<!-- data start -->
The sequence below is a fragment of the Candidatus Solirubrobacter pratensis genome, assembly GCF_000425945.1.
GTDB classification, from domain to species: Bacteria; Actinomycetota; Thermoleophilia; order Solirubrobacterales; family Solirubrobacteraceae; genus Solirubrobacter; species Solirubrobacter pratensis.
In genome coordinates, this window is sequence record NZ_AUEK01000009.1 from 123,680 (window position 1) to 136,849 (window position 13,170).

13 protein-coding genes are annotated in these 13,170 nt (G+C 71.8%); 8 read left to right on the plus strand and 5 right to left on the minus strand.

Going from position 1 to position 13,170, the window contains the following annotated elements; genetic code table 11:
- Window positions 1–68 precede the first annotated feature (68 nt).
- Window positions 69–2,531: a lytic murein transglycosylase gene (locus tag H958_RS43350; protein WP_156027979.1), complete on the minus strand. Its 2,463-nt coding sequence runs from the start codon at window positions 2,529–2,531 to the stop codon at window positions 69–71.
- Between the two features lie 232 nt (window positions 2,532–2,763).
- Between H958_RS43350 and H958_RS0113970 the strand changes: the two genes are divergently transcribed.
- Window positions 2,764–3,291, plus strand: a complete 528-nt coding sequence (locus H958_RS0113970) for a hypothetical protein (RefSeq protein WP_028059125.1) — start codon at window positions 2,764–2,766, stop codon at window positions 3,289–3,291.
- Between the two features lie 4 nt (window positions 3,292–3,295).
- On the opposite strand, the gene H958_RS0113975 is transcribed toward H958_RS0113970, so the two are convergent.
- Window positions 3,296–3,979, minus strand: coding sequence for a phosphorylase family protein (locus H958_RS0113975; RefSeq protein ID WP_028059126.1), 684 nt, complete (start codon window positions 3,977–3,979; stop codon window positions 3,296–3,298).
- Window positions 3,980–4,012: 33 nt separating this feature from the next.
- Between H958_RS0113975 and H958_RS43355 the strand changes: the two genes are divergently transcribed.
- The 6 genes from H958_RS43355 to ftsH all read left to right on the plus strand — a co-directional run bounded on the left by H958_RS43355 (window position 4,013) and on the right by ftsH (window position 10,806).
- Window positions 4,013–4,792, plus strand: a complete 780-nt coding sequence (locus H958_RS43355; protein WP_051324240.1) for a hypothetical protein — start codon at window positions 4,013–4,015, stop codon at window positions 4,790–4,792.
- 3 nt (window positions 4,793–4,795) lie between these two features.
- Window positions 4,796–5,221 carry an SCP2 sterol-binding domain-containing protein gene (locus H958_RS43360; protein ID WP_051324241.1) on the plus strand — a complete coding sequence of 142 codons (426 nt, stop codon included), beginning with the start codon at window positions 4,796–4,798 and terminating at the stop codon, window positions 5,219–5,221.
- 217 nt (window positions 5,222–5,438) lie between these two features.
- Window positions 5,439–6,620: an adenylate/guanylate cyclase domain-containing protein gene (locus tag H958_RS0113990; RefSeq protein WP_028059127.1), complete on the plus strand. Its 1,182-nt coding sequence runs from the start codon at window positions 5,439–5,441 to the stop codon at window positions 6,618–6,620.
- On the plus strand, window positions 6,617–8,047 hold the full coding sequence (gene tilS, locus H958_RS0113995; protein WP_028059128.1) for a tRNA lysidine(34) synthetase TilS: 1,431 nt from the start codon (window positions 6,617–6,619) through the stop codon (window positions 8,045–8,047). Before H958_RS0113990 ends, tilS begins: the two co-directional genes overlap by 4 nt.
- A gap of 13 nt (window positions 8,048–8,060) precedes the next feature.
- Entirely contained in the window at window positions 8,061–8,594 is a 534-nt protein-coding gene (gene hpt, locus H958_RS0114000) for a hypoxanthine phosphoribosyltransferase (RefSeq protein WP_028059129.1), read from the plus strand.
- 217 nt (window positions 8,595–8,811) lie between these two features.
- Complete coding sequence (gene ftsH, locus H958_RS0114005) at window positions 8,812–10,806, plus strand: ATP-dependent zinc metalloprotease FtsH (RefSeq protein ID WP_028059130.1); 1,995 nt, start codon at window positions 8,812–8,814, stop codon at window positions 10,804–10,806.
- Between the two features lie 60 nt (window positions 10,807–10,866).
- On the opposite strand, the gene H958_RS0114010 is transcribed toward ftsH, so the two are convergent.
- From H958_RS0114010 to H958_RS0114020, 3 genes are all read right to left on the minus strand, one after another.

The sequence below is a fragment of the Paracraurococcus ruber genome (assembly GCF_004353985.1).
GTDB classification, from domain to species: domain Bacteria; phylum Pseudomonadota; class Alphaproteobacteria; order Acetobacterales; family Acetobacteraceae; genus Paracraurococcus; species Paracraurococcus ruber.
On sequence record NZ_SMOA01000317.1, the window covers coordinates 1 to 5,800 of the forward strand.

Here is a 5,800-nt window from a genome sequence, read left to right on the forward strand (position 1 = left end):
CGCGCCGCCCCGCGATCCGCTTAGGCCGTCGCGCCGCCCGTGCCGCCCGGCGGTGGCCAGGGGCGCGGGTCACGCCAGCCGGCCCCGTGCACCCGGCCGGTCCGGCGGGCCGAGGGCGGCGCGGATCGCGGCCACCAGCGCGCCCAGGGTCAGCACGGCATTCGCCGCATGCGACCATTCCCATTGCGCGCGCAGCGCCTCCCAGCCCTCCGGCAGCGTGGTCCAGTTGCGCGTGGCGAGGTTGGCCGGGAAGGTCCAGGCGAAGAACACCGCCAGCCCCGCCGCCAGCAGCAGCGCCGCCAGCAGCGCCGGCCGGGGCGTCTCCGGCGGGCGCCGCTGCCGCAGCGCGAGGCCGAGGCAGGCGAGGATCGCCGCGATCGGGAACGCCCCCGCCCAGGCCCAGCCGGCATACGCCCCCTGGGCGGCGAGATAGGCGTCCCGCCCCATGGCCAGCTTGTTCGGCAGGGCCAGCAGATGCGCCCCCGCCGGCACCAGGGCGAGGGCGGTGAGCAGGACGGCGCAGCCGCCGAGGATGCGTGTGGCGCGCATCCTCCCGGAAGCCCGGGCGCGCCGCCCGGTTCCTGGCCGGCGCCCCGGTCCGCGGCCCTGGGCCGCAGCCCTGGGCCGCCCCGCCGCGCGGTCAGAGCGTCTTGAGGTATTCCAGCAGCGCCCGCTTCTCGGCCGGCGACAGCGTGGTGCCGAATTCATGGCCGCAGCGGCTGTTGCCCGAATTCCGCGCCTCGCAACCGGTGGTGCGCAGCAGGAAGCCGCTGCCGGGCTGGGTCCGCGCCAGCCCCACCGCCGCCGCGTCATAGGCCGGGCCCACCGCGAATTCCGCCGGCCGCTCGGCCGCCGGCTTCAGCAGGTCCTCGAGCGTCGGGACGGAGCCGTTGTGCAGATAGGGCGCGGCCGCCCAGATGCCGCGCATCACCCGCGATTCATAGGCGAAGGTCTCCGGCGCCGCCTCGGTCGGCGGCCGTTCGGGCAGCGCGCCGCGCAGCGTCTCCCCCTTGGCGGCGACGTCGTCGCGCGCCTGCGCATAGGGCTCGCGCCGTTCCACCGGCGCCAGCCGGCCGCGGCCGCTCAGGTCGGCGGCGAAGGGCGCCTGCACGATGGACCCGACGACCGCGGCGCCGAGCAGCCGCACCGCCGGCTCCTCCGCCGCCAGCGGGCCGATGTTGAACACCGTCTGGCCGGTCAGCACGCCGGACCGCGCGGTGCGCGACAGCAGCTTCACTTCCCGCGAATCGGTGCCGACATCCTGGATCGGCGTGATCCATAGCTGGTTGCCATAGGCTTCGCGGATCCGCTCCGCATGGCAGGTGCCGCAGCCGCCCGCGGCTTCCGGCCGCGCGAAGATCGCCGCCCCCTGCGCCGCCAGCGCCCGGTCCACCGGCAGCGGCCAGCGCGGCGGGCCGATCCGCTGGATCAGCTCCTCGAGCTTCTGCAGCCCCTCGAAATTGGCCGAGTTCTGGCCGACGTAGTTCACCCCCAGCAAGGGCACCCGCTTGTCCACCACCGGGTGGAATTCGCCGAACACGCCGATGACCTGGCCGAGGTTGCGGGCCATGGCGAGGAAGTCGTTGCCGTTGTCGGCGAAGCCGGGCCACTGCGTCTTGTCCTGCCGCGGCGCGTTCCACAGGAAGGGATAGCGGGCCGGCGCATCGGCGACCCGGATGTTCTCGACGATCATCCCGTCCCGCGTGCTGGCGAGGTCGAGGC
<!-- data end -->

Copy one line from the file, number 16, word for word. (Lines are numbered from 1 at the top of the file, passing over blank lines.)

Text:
- The 6 genes from H958_RS43355 to ftsH all read left to right on the plus strand — a co-directional run bounded on the left by H958_RS43355 (window position 4,013) and on the right by ftsH (window position 10,806).